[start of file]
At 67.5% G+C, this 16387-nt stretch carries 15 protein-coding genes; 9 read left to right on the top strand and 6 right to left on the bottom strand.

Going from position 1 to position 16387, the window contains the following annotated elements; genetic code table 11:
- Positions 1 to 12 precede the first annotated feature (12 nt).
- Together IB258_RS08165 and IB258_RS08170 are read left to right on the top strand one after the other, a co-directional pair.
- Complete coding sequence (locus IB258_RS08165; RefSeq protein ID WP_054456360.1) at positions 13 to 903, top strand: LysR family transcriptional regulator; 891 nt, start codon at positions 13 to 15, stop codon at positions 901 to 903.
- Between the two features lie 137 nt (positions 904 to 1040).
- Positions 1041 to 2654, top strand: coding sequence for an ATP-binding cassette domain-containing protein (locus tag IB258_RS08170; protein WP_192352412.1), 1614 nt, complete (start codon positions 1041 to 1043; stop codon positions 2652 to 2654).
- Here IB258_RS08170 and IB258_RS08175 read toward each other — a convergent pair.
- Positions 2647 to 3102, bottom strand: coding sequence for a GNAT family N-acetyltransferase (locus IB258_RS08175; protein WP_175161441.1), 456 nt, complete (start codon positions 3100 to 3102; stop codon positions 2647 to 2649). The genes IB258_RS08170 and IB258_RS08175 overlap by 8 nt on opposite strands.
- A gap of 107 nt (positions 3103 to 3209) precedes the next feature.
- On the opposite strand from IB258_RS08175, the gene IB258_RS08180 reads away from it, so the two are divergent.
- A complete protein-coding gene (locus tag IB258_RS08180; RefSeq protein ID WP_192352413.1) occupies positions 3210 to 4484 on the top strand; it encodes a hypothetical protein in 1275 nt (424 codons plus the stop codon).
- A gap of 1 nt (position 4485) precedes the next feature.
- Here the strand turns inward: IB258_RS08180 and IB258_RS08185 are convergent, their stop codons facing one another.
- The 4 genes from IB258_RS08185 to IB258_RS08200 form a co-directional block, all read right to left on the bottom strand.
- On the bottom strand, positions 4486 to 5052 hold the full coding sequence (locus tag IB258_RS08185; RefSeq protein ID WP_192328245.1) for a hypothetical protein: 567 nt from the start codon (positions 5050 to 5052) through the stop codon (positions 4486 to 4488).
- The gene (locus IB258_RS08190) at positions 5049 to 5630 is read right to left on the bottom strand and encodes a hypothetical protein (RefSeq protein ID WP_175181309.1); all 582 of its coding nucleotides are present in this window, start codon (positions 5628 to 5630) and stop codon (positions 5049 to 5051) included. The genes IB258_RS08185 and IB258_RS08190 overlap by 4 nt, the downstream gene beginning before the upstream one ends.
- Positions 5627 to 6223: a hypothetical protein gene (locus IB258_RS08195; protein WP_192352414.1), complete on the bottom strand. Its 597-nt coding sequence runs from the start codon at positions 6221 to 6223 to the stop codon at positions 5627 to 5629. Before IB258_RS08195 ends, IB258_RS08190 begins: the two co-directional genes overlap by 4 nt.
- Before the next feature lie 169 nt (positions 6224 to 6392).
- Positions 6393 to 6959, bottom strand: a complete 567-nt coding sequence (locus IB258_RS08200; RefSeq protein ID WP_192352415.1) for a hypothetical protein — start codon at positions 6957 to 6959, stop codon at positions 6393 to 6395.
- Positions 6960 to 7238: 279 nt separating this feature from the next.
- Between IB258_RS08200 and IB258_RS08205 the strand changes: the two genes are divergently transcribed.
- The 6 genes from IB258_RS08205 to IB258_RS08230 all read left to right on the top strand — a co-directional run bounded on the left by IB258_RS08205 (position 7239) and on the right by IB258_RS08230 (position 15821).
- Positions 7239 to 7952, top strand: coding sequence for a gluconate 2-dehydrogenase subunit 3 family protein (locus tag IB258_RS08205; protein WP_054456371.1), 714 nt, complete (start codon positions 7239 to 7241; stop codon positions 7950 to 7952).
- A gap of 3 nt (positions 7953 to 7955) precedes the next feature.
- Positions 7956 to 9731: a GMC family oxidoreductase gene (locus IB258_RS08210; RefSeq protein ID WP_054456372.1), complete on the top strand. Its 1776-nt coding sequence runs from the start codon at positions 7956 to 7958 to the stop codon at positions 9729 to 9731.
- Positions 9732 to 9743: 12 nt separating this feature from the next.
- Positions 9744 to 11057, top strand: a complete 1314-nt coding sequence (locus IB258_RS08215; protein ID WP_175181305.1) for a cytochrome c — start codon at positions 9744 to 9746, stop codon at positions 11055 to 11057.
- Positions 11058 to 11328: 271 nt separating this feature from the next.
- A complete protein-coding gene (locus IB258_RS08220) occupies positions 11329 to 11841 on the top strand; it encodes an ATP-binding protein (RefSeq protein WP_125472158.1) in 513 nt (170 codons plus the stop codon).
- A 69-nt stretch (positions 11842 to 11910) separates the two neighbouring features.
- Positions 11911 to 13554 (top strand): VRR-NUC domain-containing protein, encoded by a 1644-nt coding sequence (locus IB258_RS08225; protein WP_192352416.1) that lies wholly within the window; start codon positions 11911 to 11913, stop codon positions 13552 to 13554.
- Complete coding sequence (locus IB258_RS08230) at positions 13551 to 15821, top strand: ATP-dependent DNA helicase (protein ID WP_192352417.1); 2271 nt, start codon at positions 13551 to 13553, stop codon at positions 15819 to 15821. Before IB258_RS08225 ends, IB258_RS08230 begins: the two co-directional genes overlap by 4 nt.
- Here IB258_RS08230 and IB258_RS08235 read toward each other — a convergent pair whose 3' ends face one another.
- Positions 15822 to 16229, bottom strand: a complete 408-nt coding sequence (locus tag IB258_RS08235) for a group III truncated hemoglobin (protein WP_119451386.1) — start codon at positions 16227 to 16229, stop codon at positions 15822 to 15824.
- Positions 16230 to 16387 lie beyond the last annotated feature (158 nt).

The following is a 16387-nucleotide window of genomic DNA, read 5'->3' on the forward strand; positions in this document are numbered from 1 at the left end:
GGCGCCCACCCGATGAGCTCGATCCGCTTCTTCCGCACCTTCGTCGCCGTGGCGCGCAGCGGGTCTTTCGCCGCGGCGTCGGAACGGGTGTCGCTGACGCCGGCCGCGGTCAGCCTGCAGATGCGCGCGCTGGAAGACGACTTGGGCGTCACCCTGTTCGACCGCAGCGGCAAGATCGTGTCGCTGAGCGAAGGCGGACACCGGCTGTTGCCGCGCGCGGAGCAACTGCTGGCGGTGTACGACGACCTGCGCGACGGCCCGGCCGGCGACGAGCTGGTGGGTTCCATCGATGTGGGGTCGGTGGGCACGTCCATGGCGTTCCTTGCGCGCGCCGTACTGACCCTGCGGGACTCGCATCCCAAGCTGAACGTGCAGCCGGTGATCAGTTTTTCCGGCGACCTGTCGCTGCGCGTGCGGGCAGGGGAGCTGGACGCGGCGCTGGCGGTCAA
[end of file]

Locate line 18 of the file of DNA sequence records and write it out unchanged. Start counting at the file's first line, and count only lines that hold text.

- Positions 5627 to 6223: a hypothetical protein gene (locus IB258_RS08195; protein WP_192352414.1), complete on the bottom strand. Its 597-nt coding sequence runs from the start codon at positions 6221 to 6223 to the stop codon at positions 5627 to 5629. Before IB258_RS08195 ends, IB258_RS08190 begins: the two co-directional genes overlap by 4 nt.